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Possible recent lunar volcanism
Bjorn Jonsson
post Oct 13 2014, 09:23 PM
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This is very interesting - and unexpected (at least to me):

http://lroc.sese.asu.edu/posts/818

Apparently there may be small features of volcanic origin on the Moon that are less than 100 million years old. The images are also very interesting - I would probably never have guessed that the image at the top was of lunar terrain.


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nprev
post Oct 13 2014, 09:45 PM
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I see gross similarities with some purported Mercurian volcanic features. Interesting indeed!


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Phil Stooke
post Oct 13 2014, 10:44 PM
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You saw it here first:

http://www.unmannedspaceflight.com/index.p...6070&st=375


(and many other posts in that thread if you follow it)

Sarah Braden was already well into documenting the features, I think, but had not published anything, when I did an LPSC poster on them.


Phil


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wildespace
post Oct 20 2018, 10:44 AM
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Ah, glad I found this thread, as I've just come across the "Ina" feature.

In an Apollo image of the area, it could be seen that the floor of Ina has a bluish tinge. Anyone know an explanation for this? What kind of minerals are giving it bluish hue?

AS17-152-23287 (auto-colour balanced from an unprocessed Flickr image)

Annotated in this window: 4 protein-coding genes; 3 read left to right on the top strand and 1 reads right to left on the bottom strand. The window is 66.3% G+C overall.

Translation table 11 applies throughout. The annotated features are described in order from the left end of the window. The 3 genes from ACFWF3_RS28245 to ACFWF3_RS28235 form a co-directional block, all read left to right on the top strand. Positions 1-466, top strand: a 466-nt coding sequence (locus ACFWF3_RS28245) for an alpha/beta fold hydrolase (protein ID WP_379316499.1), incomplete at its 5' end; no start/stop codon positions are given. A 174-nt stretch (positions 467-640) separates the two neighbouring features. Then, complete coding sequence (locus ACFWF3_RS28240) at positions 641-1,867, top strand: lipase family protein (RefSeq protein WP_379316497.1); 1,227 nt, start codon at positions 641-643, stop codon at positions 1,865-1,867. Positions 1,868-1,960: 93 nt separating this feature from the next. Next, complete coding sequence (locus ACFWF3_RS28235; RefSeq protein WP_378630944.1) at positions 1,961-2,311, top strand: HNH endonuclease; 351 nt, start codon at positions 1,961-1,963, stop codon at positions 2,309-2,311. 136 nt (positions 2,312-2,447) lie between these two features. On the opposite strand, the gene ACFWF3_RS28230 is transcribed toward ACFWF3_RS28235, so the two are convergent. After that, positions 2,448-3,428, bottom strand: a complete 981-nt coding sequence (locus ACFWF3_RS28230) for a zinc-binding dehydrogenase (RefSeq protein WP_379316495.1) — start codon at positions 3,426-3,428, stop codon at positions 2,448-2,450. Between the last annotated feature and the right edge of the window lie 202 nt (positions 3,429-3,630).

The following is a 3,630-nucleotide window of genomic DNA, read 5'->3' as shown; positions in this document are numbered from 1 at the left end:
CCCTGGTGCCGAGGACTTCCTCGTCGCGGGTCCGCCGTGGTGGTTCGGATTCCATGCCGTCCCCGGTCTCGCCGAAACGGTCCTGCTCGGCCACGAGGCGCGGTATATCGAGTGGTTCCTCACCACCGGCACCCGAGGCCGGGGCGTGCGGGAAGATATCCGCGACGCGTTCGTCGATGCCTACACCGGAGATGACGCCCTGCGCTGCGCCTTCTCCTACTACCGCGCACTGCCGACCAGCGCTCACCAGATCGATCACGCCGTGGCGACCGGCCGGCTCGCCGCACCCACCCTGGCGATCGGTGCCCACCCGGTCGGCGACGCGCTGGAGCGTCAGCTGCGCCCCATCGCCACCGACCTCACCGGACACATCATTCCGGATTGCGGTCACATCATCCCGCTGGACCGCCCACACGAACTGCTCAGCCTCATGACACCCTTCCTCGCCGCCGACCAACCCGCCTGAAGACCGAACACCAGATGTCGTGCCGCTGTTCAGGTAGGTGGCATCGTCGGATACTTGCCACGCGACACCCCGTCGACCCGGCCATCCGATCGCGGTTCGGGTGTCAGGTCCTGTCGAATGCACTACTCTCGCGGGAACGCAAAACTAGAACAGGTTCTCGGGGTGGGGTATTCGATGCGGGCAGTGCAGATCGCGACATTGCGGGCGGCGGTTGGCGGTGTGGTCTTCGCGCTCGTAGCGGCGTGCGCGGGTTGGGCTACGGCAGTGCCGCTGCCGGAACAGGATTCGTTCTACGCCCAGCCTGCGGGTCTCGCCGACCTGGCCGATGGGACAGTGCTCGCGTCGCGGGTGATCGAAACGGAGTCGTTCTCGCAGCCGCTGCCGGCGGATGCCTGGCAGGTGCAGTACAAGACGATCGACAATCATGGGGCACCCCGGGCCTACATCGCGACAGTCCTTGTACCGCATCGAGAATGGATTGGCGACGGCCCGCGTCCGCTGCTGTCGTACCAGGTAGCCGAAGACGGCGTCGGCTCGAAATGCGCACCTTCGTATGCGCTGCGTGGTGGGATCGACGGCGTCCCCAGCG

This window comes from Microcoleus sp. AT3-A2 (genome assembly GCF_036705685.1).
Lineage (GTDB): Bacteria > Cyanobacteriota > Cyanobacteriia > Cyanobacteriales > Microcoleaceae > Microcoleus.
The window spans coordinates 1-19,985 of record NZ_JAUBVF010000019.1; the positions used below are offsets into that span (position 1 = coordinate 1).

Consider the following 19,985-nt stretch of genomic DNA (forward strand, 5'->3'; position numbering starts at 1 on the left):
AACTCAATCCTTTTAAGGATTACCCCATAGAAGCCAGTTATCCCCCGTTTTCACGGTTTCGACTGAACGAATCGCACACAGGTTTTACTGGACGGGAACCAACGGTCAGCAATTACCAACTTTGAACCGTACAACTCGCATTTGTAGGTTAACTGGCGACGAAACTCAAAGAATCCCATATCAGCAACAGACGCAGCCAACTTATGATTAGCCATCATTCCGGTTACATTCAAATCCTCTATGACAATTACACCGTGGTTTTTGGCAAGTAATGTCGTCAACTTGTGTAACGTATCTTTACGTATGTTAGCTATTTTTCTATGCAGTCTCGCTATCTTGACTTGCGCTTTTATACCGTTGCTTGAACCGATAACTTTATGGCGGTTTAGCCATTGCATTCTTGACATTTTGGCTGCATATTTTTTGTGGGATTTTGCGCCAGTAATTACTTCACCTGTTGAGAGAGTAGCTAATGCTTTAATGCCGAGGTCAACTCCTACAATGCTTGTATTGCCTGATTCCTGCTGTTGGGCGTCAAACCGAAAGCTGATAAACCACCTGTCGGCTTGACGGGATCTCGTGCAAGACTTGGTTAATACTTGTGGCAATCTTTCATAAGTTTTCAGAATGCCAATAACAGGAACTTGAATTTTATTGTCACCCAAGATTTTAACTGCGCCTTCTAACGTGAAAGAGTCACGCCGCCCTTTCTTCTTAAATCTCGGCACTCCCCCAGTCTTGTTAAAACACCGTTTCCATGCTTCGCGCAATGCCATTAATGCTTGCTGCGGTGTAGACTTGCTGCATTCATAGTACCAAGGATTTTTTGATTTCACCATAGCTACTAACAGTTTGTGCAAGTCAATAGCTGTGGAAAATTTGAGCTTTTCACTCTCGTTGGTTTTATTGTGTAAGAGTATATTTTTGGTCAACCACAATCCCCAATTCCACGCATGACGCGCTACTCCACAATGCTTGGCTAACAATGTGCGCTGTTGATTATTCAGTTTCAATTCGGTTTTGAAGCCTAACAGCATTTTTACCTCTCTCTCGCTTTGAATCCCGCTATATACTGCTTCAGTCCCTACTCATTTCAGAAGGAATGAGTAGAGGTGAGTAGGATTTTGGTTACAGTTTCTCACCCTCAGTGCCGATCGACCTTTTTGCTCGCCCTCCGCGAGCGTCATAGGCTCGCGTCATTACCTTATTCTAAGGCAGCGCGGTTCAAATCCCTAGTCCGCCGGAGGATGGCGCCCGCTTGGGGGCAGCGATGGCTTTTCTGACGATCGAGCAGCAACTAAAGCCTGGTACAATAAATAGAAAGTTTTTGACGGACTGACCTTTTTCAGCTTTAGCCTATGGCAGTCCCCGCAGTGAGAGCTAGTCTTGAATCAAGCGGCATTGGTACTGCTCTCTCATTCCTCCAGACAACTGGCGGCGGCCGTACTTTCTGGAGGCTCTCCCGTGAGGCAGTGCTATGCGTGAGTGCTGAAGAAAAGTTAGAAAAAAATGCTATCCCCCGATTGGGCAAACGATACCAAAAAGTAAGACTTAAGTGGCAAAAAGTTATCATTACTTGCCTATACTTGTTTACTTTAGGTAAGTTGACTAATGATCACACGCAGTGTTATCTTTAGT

Attached Image


Neal Spence combined the Apollo photo with high-rez b&w image from LRO (M175246029L).

Attached Image


Flickr: http://www.flickr.com/photos/terraform-mars/43614947480
Gigapan: http://www.gigapan.com/gigapans/211918


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Phil Stooke
post Oct 20 2018, 05:53 PM
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First, let me assure you there are no blue minerals here. The blue is not a true representation of the nature of the surface.

In general on atmosphereless bodies, freshly exposed material is brighter and 'bluer' (reflecting slightly more light from the blue end of the visible spectrum) and old material exposed to the space environment for a long time is darker and a bit redder. If you were there, looking at it, it would mostly look neutral but you might see a bit more red or brown in the darker areas and less red in the brighter areas.

Here we have a photo taken on film 40 years ago. We don't really know how well the film reproduced the actual color, or how it has changed in storage. It has been scanned - but is this a scan from the original negative or from a later print or negative? The scanner might not give a perfect reproduction of the source. Most important of all, the color balance process deliberately shifts the spectrum, and this is probably the most important source of a false blue tint.

Ina has a bright floor which has been exposed relatively recently in lunar terms - its floor might be 100 million years old, the dark regolith surface around it is much older and is space weathered - made darker and redder. The bright stuff is really fairly neutral in tone. Color balancing makes it look blue, but it is not.

Phil


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monty python
post Oct 21 2018, 05:46 AM